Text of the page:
Community college students attending our outreach panel discussion and talkback with the playwright entitled: "MOVEMENTS: Examining the Movements of the Past and How We Activate and Participate in Movements Today.” Photo courtesy of Malesha Taylor.

I am not known for throwing around “the race card.” But every now and then, it’s thrown on me, especially in the arts. And, when I took a position in building new audiences, but only for the black plays, things really hit home. After this experience, I would like to help devise the best practices in new audience development, and suggest beginning with genuine community engagement. But it took working this job I describe below, to get me here.

I was given a ten-week, remote position with a regional theatre company that was funded through a major foundation that seeks to provide models for new and diverse audience development. My job was to get people of color in the seats and mingle with the community and promote plays. To start, I was in a mindset of “audience development,” but soon discovered my best approach would be to be in a mindset of genuine community engagement. I gave people the impression that my position was permanent. I met people at the door who were coming to the theatre for the first time. I hosted events at the nearby bar and represented the theatre at civic events to demonstrate genuine reciprocity. But I was also conflicted. Was my job ultimately about sales and meeting diversity numbers? Once this temporary position ended, I was worried about how the arts sector would really handle this shift from audiences of historical white-privilege, to audiences for everyone. I would like to help solve this problem by sharing my personal takeaways from this job.

  1. Why do so many theatre companies and foundations launch these temporary “diversity initiatives” and then expect to activate long-term systematic change? Relationships take time to build, and my relationship with the community was cut off within a matter of weeks. The 100 business cards I passed out in that temporary position, were already null and void. What kind of message does that send to potential subscribers, the theatre’s diversity council, and the community? If the arts sector is really serious about developing relationships with communities of color specifically, then it has to be a sustained and genuine relationship—not just at moments when tickets can be sold to target specific communities.
     
  2. Diversity can’t just be about numbers. After working in that position, I began to further realize that the urgent call for diversity seems to primarily be about data and revenue. In an article in the LA Daily Times, an arts leader states: “it is an economic imperative for the performing arts to diversify…What is onstage, in the audience, backstage and in the board rooms should look like America…It’s extremely important for the arts to be relevant…If we don’t look like America, we can’t expect to have ticket buyers and patrons in the future.” The keywords here for me are, “economic imperative,” “ticket buyers,” and “patrons.” And I understand money keeps theatres open. But I think there is something huge missing here. I would suggest we return to making art about the human condition, about human experiences, and simply strive to move human beings. We are already a diverse society with millions of diverse stories. It just looks like we aren’t comfortable hearing from everyone for some reason. And now that demographics are shifting, many are worried about keeping their jobs. I suggest we evaluate motives more closely.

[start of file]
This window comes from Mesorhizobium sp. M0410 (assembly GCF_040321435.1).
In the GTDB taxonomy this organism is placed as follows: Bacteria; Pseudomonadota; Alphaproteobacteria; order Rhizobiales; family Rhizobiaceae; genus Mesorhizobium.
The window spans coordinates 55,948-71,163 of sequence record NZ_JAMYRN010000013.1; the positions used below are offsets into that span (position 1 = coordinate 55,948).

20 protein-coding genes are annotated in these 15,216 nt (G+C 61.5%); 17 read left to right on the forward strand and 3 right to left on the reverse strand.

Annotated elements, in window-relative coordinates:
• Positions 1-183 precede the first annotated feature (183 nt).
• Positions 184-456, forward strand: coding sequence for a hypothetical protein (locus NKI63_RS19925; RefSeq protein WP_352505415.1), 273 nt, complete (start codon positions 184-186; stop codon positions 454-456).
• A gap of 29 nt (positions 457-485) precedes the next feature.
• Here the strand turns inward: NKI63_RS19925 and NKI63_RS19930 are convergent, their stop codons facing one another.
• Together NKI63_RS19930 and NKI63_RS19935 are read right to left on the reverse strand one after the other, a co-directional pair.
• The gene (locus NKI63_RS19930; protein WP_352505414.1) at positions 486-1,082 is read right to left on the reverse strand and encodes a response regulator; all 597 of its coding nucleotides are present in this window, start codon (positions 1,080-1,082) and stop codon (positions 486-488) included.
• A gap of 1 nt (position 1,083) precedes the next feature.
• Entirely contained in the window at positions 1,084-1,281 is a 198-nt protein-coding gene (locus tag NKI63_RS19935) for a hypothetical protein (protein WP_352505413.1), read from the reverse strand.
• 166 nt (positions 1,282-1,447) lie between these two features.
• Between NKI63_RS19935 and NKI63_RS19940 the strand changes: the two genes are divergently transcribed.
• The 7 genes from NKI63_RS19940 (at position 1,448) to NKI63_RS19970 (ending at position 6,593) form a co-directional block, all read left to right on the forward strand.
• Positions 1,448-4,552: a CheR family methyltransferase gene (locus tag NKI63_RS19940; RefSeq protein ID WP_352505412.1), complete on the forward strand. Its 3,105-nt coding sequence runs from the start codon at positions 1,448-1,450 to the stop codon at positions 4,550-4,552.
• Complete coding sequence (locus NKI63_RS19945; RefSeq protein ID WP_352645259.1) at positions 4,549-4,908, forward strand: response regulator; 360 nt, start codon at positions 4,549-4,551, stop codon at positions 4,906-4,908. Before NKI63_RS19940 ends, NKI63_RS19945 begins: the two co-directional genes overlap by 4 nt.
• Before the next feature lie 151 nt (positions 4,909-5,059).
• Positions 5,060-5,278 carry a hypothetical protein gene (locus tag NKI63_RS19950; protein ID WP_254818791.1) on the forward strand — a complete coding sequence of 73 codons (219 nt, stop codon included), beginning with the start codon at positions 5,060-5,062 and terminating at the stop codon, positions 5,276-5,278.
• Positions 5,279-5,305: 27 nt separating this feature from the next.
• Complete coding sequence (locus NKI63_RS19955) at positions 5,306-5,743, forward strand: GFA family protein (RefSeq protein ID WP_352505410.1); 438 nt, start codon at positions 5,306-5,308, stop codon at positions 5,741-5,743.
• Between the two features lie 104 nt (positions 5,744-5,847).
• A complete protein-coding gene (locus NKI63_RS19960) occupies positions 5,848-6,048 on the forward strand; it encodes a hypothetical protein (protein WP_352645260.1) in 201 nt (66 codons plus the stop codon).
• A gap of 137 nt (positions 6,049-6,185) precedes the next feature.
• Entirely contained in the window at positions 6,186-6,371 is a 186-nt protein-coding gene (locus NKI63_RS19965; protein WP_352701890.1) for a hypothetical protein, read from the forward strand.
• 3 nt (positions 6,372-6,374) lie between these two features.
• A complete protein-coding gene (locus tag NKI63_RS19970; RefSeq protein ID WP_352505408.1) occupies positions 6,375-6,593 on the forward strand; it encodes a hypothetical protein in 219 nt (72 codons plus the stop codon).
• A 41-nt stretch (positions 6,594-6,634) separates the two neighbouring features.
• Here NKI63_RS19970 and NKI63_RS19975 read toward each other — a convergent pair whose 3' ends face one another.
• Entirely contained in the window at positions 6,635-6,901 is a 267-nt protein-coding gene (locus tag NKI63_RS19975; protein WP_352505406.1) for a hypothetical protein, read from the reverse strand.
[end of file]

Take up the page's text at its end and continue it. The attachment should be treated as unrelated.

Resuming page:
3. I believe that revenue (an audience) is a result of genuine community engagement. According to Wikipedia: “Community engagement refers to the process by which community benefit organizations (which most theatres are) and individuals build ongoing, permanent relationships for the purpose of applying a collective vision for the benefit of a community.” Can the theatre see itself as a benefit to the community and not the other way around? If the community is to be reflected in the theatre, and the community is in fact diverse, why not simply engage in an organic relationship with the community and let the diversity in the audience be a result of that engagement?

I had this conversation with my friend Emily Goulding-Oliveira, strategist, essayist, and Founder of Girasol Consulting. She posed this question:

Why do we see communities of color as targets of “outreach” instead of our customer base? African Americans consumers command a total of 1 trillion dollars of spending power. Companies that build these relationships are benefitting, in both the short and long-term.

When doing productions about communities of color, instead of looking for ways to separate ourselves into categories based on race and class, why not use stories to show what we all have in common and address the community-at-large? The theatre provides the perfect space for dialogue and community building, drawing upon art as the universal language. Why produce racially biased productions with predetermined target markets (often times during commercial moments like Black History Month and Cinco de Mayo), which separates us as people even more? It is in moments like this that we see why there is a lack of consistent diversity in the first place.

To me, diversity is a result of an integrated ecosystem, all elements of a system talking and listening to each other. How does an ecosystem last over years and lifetimes? When multiple forms of nutrients are active, cultivated and nurtured in the space working in an integrated rhythm. The same can apply to the theatre. My hope is that we evolve and expand the conversation on how we approach diversity and audiences, not only in the arts, but also in all areas of society.